It has been an interesting week for the debate regarding the compensation scheme – a campaign prompted by a letter from David Penney.
It has been a bit two steps forward, one step back. The step back has been the City minister John Glen suggesting that the power to change the scheme resides with regulators.
The PFS has now put together its own template letter while asking advisers to be sure to adapt it as letters that are too similar can sometimes be screened out.
Ronnie Cowan, MP of Inverclyde, asked the Treasury what discussions officials had with stakeholders and representatives from the Financial Conduct Authority on its review of the FSCS levy calculation.
In a written response, John Glen, MP for Salisbury, said it was for the FCA and the Prudential Regulation Authority to consider the "impact of the levies on the firms they regulate, acting in line with their statutory duties. The government has no role in setting the levy".
However, a big step forward is the chair of the FSCS Marshall Bailey saying he is open to reform.
In other news, Aegon’s Fiona Tate makes the case for scrapping what she calls the terrible annual allowance.
All of the these political requests have to be looked at in light of the dramatic change at the top of the Treasury. Sajid Javid faced with an ultimate to merger his team of advisers with those of Number 10 resigned. Many believe the PM’s adviser Dominic Cummings in completely in the ascendency as the Financial Times reports.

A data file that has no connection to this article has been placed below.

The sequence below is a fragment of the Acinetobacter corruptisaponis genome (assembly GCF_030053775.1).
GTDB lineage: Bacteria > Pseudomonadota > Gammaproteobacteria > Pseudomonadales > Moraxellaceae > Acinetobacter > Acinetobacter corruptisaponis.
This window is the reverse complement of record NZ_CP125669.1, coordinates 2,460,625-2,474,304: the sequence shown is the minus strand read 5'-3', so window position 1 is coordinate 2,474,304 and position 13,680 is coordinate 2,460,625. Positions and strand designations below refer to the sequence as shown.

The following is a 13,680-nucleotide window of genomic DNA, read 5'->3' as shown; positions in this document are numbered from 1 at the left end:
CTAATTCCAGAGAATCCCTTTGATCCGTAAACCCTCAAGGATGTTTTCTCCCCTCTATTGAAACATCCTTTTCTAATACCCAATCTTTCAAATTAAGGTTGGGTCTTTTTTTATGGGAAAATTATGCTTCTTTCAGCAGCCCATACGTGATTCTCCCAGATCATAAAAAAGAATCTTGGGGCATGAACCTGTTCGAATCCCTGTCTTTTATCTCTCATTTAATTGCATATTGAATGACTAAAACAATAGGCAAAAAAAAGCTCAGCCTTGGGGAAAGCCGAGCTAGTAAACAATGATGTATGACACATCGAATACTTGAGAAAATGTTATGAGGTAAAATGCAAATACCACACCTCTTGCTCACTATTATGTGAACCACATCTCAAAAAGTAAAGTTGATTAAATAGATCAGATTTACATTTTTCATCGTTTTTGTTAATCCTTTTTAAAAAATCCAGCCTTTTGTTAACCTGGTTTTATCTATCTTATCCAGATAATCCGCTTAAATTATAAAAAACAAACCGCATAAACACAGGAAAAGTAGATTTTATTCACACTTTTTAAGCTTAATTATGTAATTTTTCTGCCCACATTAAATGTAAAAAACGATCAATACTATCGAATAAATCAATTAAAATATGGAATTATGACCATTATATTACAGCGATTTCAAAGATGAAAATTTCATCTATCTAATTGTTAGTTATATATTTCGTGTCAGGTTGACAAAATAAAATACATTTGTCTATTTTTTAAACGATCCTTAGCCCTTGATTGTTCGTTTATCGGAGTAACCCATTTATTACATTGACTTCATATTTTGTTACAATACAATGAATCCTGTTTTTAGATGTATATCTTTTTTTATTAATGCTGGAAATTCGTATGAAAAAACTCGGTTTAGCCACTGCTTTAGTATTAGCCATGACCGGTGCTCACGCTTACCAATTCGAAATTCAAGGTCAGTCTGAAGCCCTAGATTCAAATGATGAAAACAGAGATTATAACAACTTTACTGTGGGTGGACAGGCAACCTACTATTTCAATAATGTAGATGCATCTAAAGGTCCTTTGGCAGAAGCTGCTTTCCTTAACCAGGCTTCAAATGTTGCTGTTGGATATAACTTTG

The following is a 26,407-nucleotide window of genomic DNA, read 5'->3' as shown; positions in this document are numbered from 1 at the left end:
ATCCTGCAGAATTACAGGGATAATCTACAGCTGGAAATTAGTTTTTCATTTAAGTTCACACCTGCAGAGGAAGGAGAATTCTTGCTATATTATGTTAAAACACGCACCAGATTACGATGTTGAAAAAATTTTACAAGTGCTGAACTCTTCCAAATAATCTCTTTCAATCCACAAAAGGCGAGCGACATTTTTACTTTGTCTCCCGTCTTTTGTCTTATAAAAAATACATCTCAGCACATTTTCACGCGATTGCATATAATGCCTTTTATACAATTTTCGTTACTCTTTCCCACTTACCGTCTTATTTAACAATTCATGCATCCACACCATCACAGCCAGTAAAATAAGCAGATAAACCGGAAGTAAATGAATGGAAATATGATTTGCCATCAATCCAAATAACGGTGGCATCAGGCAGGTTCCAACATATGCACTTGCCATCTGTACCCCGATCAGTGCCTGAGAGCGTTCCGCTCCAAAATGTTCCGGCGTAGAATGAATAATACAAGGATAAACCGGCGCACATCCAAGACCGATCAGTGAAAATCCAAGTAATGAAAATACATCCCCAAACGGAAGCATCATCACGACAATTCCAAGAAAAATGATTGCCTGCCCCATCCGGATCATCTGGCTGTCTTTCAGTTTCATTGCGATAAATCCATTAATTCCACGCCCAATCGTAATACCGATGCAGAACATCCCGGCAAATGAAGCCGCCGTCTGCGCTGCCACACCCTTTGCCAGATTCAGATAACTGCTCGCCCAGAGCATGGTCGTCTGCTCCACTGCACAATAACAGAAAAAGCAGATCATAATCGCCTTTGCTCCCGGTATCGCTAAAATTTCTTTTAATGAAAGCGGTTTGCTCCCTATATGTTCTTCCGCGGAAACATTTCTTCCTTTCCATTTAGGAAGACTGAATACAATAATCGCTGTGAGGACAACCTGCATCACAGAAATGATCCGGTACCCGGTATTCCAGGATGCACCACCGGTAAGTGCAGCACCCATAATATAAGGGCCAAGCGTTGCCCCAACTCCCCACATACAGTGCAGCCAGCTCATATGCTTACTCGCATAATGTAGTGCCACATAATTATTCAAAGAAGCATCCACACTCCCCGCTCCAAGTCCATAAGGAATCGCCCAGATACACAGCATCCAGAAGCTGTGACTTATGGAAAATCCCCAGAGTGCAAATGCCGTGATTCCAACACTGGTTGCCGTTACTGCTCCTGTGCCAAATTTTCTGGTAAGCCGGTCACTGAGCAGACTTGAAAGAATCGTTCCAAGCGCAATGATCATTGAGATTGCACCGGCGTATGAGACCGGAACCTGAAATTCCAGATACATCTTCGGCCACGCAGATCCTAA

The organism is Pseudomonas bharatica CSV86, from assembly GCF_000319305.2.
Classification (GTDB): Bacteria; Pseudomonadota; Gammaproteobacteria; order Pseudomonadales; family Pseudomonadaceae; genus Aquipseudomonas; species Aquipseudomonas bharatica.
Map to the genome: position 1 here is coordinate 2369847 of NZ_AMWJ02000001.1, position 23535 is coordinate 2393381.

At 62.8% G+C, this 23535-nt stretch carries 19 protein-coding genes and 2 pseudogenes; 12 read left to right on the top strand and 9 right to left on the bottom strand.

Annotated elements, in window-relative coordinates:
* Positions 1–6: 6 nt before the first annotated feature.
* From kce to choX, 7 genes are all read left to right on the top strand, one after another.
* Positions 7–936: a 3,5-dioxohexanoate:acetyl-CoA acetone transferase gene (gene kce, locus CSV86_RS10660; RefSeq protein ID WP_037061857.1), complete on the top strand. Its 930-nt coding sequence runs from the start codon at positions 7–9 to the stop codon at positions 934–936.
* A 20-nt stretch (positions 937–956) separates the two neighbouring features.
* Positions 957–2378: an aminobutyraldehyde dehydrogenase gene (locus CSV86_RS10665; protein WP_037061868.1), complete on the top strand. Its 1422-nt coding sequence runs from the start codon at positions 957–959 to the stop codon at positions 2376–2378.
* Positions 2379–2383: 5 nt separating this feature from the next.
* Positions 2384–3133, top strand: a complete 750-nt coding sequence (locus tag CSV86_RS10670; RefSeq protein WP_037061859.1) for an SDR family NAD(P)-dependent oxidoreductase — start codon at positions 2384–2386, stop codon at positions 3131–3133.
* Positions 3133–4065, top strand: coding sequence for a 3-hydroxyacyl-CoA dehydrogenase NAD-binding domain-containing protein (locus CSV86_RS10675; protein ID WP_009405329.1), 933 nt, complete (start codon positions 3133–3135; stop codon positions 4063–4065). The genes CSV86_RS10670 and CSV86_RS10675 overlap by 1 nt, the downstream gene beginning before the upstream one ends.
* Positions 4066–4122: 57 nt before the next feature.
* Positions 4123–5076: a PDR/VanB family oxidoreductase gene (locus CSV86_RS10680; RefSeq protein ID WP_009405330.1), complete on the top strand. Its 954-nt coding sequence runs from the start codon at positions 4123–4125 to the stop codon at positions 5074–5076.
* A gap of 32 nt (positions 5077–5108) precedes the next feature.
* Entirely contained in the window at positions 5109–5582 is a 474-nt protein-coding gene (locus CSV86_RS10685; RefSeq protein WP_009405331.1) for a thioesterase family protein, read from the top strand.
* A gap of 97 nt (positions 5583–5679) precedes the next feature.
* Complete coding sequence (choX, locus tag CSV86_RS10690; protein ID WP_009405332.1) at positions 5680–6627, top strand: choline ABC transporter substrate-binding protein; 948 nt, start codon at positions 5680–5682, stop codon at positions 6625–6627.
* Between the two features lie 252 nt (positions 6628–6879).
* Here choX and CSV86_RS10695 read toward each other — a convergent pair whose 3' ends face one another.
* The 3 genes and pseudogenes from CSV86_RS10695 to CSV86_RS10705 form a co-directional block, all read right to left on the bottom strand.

The new Chancellor Rishi Sunak was at least in the second most important job at the Treasury as Chief Secretary. The Daily Mail suggests that borrowing rules could be relaxed as a result. Javid had targeted getting every day spending back in balance by 2023.
I do think this presents an interesting challenge for anyone trying to influence policy. How long do you leave it for the Chancellor to settle in? He has, of course, got a budget to deliver in just four weeks.
This is a little ominous – the FCA is writing letters to a sample of advisers asking them to provide data on their clients who are receiving income in retirement, specifically the advice given, how the client is receiving income, what ongoing advice is being provided and what fees charged.
The FCA's interest in pensions transfers has broadened to an interest in retirement advice more generally.